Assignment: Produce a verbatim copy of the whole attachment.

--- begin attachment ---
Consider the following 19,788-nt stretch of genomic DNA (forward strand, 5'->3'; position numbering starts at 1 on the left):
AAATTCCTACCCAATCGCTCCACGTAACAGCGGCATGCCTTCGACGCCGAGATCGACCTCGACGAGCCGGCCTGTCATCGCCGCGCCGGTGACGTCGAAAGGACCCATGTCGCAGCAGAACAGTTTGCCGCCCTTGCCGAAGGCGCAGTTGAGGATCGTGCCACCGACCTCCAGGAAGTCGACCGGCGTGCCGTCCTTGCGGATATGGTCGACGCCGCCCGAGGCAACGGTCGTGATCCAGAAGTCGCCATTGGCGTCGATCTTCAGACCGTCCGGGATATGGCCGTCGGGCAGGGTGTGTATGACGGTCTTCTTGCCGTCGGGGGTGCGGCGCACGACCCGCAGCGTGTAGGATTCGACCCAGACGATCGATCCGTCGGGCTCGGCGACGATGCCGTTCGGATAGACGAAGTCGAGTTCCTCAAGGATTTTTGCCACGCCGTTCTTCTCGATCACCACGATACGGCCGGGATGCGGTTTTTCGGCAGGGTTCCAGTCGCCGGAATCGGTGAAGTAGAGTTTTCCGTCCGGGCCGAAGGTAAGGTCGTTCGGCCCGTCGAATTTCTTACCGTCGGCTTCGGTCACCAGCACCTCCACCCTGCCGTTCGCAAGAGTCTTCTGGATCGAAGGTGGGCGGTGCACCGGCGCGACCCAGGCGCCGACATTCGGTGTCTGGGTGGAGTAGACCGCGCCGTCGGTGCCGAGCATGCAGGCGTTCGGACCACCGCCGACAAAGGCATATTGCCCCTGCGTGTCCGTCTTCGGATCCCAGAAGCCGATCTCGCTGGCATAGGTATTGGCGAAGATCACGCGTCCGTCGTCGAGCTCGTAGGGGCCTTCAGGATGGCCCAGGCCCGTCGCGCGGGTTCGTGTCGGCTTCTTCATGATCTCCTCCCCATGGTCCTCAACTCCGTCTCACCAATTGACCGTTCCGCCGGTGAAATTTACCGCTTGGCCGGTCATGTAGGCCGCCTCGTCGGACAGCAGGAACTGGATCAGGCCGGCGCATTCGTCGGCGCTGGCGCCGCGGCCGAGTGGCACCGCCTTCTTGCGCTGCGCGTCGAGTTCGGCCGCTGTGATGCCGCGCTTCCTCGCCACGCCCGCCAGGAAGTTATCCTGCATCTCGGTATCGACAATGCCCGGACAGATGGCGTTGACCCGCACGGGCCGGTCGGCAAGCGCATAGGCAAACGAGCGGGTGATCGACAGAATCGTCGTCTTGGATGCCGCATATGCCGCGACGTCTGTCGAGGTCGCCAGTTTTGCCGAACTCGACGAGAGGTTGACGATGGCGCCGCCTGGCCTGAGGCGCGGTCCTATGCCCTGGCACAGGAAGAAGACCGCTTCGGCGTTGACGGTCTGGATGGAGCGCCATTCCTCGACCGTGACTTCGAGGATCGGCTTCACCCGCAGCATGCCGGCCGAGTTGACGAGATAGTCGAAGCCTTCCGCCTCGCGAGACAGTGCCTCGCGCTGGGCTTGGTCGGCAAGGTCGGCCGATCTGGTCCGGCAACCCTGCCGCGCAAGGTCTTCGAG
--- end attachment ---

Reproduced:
Consider the following 19,788-nt stretch of genomic DNA (forward strand, 5'->3'; position numbering starts at 1 on the left):
AAATTCCTACCCAATCGCTCCACGTAACAGCGGCATGCCTTCGACGCCGAGATCGACCTCGACGAGCCGGCCTGTCATCGCCGCGCCGGTGACGTCGAAAGGACCCATGTCGCAGCAGAACAGTTTGCCGCCCTTGCCGAAGGCGCAGTTGAGGATCGTGCCACCGACCTCCAGGAAGTCGACCGGCGTGCCGTCCTTGCGGATATGGTCGACGCCGCCCGAGGCAACGGTCGTGATCCAGAAGTCGCCATTGGCGTCGATCTTCAGACCGTCCGGGATATGGCCGTCGGGCAGGGTGTGTATGACGGTCTTCTTGCCGTCGGGGGTGCGGCGCACGACCCGCAGCGTGTAGGATTCGACCCAGACGATCGATCCGTCGGGCTCGGCGACGATGCCGTTCGGATAGACGAAGTCGAGTTCCTCAAGGATTTTTGCCACGCCGTTCTTCTCGATCACCACGATACGGCCGGGATGCGGTTTTTCGGCAGGGTTCCAGTCGCCGGAATCGGTGAAGTAGAGTTTTCCGTCCGGGCCGAAGGTAAGGTCGTTCGGCCCGTCGAATTTCTTACCGTCGGCTTCGGTCACCAGCACCTCCACCCTGCCGTTCGCAAGAGTCTTCTGGATCGAAGGTGGGCGGTGCACCGGCGCGACCCAGGCGCCGACATTCGGTGTCTGGGTGGAGTAGACCGCGCCGTCGGTGCCGAGCATGCAGGCGTTCGGACCACCGCCGACAAAGGCATATTGCCCCTGCGTGTCCGTCTTCGGATCCCAGAAGCCGATCTCGCTGGCATAGGTATTGGCGAAGATCACGCGTCCGTCGTCGAGCTCGTAGGGGCCTTCAGGATGGCCCAGGCCCGTCGCGCGGGTTCGTGTCGGCTTCTTCATGATCTCCTCCCCATGGTCCTCAACTCCGTCTCACCAATTGACCGTTCCGCCGGTGAAATTTACCGCTTGGCCGGTCATGTAGGCCGCCTCGTCGGACAGCAGGAACTGGATCAGGCCGGCGCATTCGTCGGCGCTGGCGCCGCGGCCGAGTGGCACCGCCTTCTTGCGCTGCGCGTCGAGTTCGGCCGCTGTGATGCCGCGCTTCCTCGCCACGCCCGCCAGGAAGTTATCCTGCATCTCGGTATCGACAATGCCCGGACAGATGGCGTTGACCCGCACGGGCCGGTCGGCAAGCGCATAGGCAAACGAGCGGGTGATCGACAGAATCGTCGTCTTGGATGCCGCATATGCCGCGACGTCTGTCGAGGTCGCCAGTTTTGCCGAACTCGACGAGAGGTTGACGATGGCGCCGCCTGGCCTGAGGCGCGGTCCTATGCCCTGGCACAGGAAGAAGACCGCTTCGGCGTTGACGGTCTGGATGGAGCGCCATTCCTCGACCGTGACTTCGAGGATCGGCTTCACCCGCAGCATGCCGGCCGAGTTGACGAGATAGTCGAAGCCTTCCGCCTCGCGAGACAGTGCCTCGCGCTGGGCTTGGTCGGCAAGGTCGGCCGATCTGGTCCGGCAACCCTGCCGCGCAAGGTCTTCGAG